The Last 100 Days
Author: John Toland
Publisher: Modern Library
ISBN: 0804180946
Pages: 640
Year: 2014-11-26
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A dramatic countdown of the final months of World War II in Europe, The Last 100 Days brings to life the waning power and the ultimate submission of the Third Reich. To reconstruct the tumultuous hundred days between Yalta and the fall of Berlin, John Toland traveled more than 100,000 miles in twenty-one countries and interviewed more than six hundred people—from Hitler’s personal chauffeur to Generals von Manteuffel, Wenck, and Heinrici; from underground leaders to diplomats; from top Allied field commanders to brave young GIs. Toland adeptly weaves together these interviews using research from thousands of primary sources. When it was first published, The Last 100 Days made history, revealing after-action reports, staff journals, and top-secret messages and personal documents previously unavailable to historians. Since that time, it has come to be regarded as one of the greatest historical narratives of the twentieth century.
Why the Germans Lost
Author: Bryan Perrett
Publisher: Pen and Sword
ISBN: 1781591970
Pages: 256
Year: 2013-11-20
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This book examines the history of the German Army which, for the best part of two centuries, influenced the course of events in Continental Europe. It was an army that studied the conduct of war at the highest levels, planning for the destruction of its opponents during the early stages of a war. On some occasions, this principle succeeded brilliantly. On others, its details were flawed and the results were disastrous.??This new and exciting publication from seasoned historian and author Bryan Perrett charts the ups and downs of the German army from the days of Frederick the Great to the dying days of World War Two. ??It passes through the Napoleonic period, takes in the growth of war machinery under the leadership of Clausewitz and Moltke and acquaints the reader with the various victories won against Austria in 1866 and France in 1870. It then moves forwards into the twentieth century, following the course of the Imperial German army, its successes and ultimate failure in the Great War, its recovery in the inter-war years and its final destruction under the leadership of Hitler.rnrnThe book is written for the professional and the general reader alike in the easy, readable style that has ensured Bryan Perrett's international popularity as a military and naval historian.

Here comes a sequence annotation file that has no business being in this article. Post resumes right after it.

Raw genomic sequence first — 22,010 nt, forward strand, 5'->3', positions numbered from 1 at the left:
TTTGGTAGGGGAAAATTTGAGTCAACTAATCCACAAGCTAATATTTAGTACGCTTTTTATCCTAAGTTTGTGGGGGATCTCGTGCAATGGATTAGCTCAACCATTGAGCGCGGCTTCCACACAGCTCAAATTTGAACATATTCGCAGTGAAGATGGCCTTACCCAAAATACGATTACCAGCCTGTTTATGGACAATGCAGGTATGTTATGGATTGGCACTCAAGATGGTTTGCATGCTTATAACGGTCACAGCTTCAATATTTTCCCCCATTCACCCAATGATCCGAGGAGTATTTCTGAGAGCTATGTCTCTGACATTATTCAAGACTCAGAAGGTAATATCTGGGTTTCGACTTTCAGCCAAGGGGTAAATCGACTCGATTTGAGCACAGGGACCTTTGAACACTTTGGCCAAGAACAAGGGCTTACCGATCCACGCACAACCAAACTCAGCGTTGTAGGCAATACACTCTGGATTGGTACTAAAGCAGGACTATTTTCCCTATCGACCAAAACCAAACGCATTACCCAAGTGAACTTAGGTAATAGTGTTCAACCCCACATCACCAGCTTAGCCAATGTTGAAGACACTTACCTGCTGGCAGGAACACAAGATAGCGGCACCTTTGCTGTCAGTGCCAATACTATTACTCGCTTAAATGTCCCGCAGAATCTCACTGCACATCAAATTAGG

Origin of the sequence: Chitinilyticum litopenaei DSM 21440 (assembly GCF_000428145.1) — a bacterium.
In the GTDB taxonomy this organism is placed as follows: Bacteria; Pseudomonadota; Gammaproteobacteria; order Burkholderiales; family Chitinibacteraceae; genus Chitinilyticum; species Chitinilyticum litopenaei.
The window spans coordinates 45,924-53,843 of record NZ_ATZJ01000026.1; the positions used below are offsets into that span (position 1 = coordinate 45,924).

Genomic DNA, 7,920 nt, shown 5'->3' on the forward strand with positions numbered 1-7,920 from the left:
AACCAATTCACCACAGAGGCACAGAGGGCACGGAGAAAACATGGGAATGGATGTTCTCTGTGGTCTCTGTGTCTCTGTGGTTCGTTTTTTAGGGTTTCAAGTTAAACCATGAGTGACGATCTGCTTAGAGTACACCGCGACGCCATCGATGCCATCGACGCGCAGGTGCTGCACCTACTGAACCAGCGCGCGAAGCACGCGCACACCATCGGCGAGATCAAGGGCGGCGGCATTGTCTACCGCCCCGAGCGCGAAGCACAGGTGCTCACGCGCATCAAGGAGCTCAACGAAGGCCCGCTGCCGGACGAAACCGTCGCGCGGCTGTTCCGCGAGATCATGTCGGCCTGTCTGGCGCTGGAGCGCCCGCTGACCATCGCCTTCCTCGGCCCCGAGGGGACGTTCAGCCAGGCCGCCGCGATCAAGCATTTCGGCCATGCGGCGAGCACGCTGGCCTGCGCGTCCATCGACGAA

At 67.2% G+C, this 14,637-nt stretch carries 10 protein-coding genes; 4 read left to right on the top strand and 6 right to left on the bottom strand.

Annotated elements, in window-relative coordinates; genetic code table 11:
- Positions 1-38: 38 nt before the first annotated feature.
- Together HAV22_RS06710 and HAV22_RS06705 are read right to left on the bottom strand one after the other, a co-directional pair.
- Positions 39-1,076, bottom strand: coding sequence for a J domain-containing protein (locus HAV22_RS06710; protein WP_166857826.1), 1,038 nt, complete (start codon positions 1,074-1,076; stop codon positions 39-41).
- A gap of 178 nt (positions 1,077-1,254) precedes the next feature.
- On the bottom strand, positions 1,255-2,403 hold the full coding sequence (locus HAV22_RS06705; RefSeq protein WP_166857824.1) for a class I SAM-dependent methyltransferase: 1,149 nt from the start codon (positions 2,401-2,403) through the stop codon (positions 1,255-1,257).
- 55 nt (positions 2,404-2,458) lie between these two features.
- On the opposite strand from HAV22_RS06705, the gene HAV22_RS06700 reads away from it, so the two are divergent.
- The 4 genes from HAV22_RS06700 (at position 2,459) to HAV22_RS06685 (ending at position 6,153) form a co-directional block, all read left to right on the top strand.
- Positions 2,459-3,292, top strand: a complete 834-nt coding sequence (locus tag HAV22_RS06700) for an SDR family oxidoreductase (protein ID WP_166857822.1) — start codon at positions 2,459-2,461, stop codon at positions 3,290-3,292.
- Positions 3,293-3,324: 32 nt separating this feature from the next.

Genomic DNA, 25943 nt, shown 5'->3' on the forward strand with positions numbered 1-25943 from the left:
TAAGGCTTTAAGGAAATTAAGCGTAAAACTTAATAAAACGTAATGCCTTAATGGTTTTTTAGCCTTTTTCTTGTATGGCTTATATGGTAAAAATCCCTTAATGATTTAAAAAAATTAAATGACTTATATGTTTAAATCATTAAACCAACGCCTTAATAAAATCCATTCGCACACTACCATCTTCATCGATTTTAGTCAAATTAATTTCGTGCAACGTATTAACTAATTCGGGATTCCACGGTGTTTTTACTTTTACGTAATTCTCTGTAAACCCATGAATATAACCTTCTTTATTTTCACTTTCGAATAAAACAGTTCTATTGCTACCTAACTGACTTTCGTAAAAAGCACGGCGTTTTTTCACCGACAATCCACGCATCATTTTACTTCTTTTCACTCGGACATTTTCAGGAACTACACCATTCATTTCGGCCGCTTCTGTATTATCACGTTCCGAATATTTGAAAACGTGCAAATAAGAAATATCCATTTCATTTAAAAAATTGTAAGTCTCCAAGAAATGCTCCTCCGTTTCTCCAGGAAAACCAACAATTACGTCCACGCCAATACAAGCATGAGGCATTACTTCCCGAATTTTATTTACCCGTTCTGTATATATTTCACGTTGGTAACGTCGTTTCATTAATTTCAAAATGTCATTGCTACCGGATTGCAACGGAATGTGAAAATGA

The End
Author: Ian Kershaw
Publisher: Penguin
ISBN: 0143122134
Pages: 564
Year: 2012
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Examines why the Third Reich resisted surrender for months after it had clearly lost World War II, drawing on testimony from civilians and former military insiders to discuss the Nazis' psychological power over German citizens.
Memories of a Lost Generation
Author: Steve Nicklas
Publisher:
ISBN: 0692944907
Pages: 440
Year: 2017-11-20
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This book is a detailed history of the German side of World War 2 . It based on 564 randomly selected private letters, two diaries and numerous documents. In all 72 different individuals are represented in the collection, from almost every branch of the military and German society. Collectively they tell a story that needs to be told.
Protest, Defiance and Resistance in the Channel Islands
Author: Gilly Carr, Paul Sanders, Louise Willmot
Publisher: Bloomsbury Publishing
ISBN: 1472512960
Pages: 368
Year: 2014-06-19
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The Nazi occupation of Europe of World War Two is acknowledged as a defining juncture and an important identity-building experience throughout contemporary Europe. Resistance is what 'saves' European societies from an otherwise chequered record of collaboration on the part of their economic, political, cultural and religious elites. Opposition took pride of place as a legitimizing device in the post-war order and has since become an indelible part of the collective consciousness. Yet there is one exception to this trend among previously occupied territories: the British Channel Islands. Collective identity construction in the islands still relies on the notion of 'orderly and correct relations' with the Germans, while talk of 'resistance' earns raised eyebrows. The general attitude to the many witnesses of conscience who existed in the islands remains ambiguous. This book conversely and expertly argues that there was in fact resistance against the Germans in the Channel Islands and is the first text to fully explore the complex relationship that existed between the Germans and the people of the only part of the British Isles to experience occupation.